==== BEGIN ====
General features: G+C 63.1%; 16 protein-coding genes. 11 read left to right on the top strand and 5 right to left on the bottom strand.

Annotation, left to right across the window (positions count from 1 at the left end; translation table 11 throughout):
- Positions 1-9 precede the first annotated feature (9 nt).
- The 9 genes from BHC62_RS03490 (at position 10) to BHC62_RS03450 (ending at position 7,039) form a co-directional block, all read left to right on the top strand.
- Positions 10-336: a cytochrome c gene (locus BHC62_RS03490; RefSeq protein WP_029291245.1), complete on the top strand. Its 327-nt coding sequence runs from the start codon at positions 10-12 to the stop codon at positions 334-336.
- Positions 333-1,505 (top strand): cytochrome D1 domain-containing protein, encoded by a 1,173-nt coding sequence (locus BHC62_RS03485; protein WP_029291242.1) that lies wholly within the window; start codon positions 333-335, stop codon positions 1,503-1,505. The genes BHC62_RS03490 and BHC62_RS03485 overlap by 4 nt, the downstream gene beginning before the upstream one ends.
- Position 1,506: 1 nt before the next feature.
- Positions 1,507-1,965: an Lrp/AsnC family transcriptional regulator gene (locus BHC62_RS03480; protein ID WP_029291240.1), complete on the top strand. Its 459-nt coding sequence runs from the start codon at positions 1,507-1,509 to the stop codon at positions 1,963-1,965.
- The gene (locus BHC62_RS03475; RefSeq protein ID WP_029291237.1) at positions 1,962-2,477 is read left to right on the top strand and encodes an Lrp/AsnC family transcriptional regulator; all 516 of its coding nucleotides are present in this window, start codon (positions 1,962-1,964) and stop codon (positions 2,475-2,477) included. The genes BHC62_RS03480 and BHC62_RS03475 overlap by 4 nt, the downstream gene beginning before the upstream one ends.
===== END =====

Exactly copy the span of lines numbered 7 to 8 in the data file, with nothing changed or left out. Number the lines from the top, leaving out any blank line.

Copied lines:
- Position 1,506: 1 nt before the next feature.
- Positions 1,507-1,965: an Lrp/AsnC family transcriptional regulator gene (locus BHC62_RS03480; protein ID WP_029291240.1), complete on the top strand. Its 459-nt coding sequence runs from the start codon at positions 1,507-1,509 to the stop codon at positions 1,963-1,965.